Pumped Power – Future Hope?
May 1, 2012
By C. Richard Donnelly, P.Eng., and Francois Welt, P.Eng., Hatch
Wind and solar energy face two barriers to greater acceptance: the power they produce is not always available, nor is it predictable. As these renewable energy sources become more important to the world’s future, finding a way to store...
Wind and solar energy face two barriers to greater acceptance: the power they produce is not always available, nor is it predictable. As these renewable energy sources become more important to the world’s future, finding a way to store their power and smooth out the variability in the supply is increasingly urgent.
While the large-scale commercialization of power storage devices such as flywheels and batteries is still years away, pumped power is a proven technology able to meet large-scale demand, providing the flexibility needed to help “green” our power supply.
Pumped power as an energy storage solution goes back over 100 years to Switzerland and Italy, and it is used today in many countries by coal and nuclear power plants to help meet peak demand loads. At low-demand times, surplus electricity is used to pump water from one reservoir to another reservoir at higher elevation. The water flow is then reversed at high-demand times to power a turbine.
The only pumped power installation in Canada dates from 1957 and is at the Sir Adam Back generating station near Niagara Falls. It has a modest elevation differential of less than 10 metres, for a capacity of 174 MW. One reason for the slow adoption of pumped power in Canada is that much of the country, particularly in Quebec and B.C., already meets much of its need for “regulated” power to match demand through hydroelectricity.
But the growing focus on solar and wind power is breathing new life into the old idea of pumped power. Currently there are several proposed and planned projects, with renewed interest in B.C. and Ontario in particular. B.C. plans to add several thousand MWs of wind capacity, and thanks to its mountains the province has the ideal terrain to build pumped storage plants with head differentials as high as 1,000 metres.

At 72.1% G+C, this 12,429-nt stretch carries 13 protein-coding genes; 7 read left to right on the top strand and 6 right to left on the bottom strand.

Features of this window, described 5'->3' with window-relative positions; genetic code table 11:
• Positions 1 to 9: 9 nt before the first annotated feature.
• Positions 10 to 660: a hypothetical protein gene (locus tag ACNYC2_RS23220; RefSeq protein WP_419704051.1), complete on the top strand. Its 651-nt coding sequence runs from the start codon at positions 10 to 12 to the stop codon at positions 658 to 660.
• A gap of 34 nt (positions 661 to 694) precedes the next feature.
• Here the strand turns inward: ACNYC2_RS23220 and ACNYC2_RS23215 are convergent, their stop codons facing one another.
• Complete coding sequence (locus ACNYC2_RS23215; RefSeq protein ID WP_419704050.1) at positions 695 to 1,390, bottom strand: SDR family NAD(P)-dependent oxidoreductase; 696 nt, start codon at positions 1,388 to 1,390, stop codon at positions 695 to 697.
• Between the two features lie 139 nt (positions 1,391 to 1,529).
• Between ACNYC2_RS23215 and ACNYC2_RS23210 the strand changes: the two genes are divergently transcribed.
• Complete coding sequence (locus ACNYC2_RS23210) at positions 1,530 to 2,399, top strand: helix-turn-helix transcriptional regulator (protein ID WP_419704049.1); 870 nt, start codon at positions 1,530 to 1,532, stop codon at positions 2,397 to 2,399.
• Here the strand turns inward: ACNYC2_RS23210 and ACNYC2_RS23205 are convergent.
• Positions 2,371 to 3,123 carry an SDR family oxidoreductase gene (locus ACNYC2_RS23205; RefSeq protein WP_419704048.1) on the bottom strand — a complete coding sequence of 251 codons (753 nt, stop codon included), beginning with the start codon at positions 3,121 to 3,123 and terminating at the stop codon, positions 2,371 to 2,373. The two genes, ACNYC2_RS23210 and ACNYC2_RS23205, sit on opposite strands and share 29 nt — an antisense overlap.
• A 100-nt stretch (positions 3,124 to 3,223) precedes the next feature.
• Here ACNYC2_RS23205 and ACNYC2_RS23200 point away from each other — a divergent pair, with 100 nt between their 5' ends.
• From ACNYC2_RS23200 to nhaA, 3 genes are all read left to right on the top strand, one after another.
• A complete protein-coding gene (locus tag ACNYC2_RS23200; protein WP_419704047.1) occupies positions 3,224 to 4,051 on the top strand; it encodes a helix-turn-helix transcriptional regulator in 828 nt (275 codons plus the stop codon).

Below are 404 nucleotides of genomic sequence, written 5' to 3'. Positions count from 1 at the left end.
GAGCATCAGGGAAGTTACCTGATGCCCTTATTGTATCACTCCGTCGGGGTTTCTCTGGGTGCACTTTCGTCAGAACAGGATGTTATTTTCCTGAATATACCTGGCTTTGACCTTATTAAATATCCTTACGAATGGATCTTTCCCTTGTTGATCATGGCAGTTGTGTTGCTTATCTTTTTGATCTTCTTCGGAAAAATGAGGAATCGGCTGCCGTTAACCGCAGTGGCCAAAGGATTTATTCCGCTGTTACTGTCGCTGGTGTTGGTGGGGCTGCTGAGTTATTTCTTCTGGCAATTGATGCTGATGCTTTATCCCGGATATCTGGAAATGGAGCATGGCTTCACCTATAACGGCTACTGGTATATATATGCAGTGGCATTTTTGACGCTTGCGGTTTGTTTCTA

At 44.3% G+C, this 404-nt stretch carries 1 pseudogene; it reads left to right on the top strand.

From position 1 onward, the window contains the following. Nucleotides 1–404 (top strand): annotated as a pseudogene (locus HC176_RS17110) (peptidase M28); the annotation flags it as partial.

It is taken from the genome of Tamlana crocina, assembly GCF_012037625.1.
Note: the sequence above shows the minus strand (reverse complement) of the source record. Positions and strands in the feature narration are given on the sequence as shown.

Other proposals include adding pumped storage generating units to existing conventional hydro plants. In Ontario, old mines are being considered as potential sites to provide elevation differentials over 150 metres. Hatch has been involved in a number of studies, looking at the Great Lakes, abandoned mines, and adding pumped storage units at an existing power plant in B.C.
Advancements in computer technologies have helped engineers to develop powerful simulation and optimization models to improve the design and operation of future pumped storage plants. The optimal plant capacity and reservoir size can be determined in relation to the wind energy profile. The effect on the existing generation system can also be evaluated in detail before construction is started.
What’s standing in the way?
Competing storage technologies such as batteries and flywheels cannot efficiently store large quantities of energy for long periods of time. Compressed air storage is an off-shoot of the pumped power concept but requires specific geological conditions to avoid excessive losses.
So what’s in the way of more pumped power projects? Often, capital cost. They require large investments in reservoirs, pipelines, pumps and turbines. But then, like wind and solar power, they can operate for decades without major reinvestments.
Then there’s the need to find locations offering a significant difference in height between water bodies. A good elevation difference, even with small reservoirs, is economically more viable than large reservoirs with a lower height differential.
Pumped power is also not without its environmental costs, and presents similar challenges to conventional hydro generation, such as loss of land for the storage reservoir and effects on existing waterways.
On the other hand, the power industry has a century of experience with pumped power projects. To this we can add improvements in variable-speed generators and in the performance of control systems, allowing for quick, precise shifts in power output to compensate for fluctuations in load and demand. Not only can large changes in power output be achieved within seconds, the turbines can be changed between pumping and generation modes in less than one minute. This allows a pumped power plant with a modest size to provide a significant amount of regulating capacity.
Despite some drawbacks, pumped power holds great promise for the future. It is a proven technology that is able to meet large-scale demand, providing the flexibility needed to help “green” our power supply.cce
C. Richard Donnelly, P.Eng., is director for water power, and Francois Welt, P.Eng. is a project manager/optimization specialist, both with Hatch at its Niagara Falls, Ontario office. E-mail email@example.com; firstname.lastname@example.org.